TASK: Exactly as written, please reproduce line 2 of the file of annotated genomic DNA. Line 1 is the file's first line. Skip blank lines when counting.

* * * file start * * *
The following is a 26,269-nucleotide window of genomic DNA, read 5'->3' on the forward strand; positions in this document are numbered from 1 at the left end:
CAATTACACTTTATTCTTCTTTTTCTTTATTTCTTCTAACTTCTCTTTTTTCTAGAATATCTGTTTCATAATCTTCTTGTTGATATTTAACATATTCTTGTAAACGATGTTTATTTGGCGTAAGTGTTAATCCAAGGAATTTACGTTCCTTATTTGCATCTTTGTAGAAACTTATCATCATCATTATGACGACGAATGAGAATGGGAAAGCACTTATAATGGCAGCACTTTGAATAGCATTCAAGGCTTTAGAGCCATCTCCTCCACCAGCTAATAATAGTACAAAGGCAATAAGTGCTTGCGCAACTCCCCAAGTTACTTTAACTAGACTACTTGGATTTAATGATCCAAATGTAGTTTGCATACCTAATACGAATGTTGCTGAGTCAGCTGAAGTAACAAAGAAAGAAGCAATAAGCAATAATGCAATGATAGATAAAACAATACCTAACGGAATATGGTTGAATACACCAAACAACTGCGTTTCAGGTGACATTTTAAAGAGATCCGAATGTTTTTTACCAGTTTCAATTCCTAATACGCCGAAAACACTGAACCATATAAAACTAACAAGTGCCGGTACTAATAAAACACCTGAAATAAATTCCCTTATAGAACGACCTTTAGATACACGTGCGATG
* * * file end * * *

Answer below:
CAATTACACTTTATTCTTCTTTTTCTTTATTTCTTCTAACTTCTCTTTTTTCTAGAATATCTGTTTCATAATCTTCTTGTTGATATTTAACATATTCTTGTAAACGATGTTTATTTGGCGTAAGTGTTAATCCAAGGAATTTACGTTCCTTATTTGCATCTTTGTAGAAACTTATCATCATCATTATGACGACGAATGAGAATGGGAAAGCACTTATAATGGCAGCACTTTGAATAGCATTCAAGGCTTTAGAGCCATCTCCTCCACCAGCTAATAATAGTACAAAGGCAATAAGTGCTTGCGCAACTCCCCAAGTTACTTTAACTAGACTACTTGGATTTAATGATCCAAATGTAGTTTGCATACCTAATACGAATGTTGCTGAGTCAGCTGAAGTAACAAAGAAAGAAGCAATAAGCAATAATGCAATGATAGATAAAACAATACCTAACGGAATATGGTTGAATACACCAAACAACTGCGTTTCAGGTGACATTTTAAAGAGATCCGAATGTTTTTTACCAGTTTCAATTCCTAATACGCCGAAAACACTGAACCATATAAAACTAACAAGTGCCGGTACTAATAAAACACCTGAAATAAATTCCCTTATAGAACGACCTTTAGATACACGTGCGATG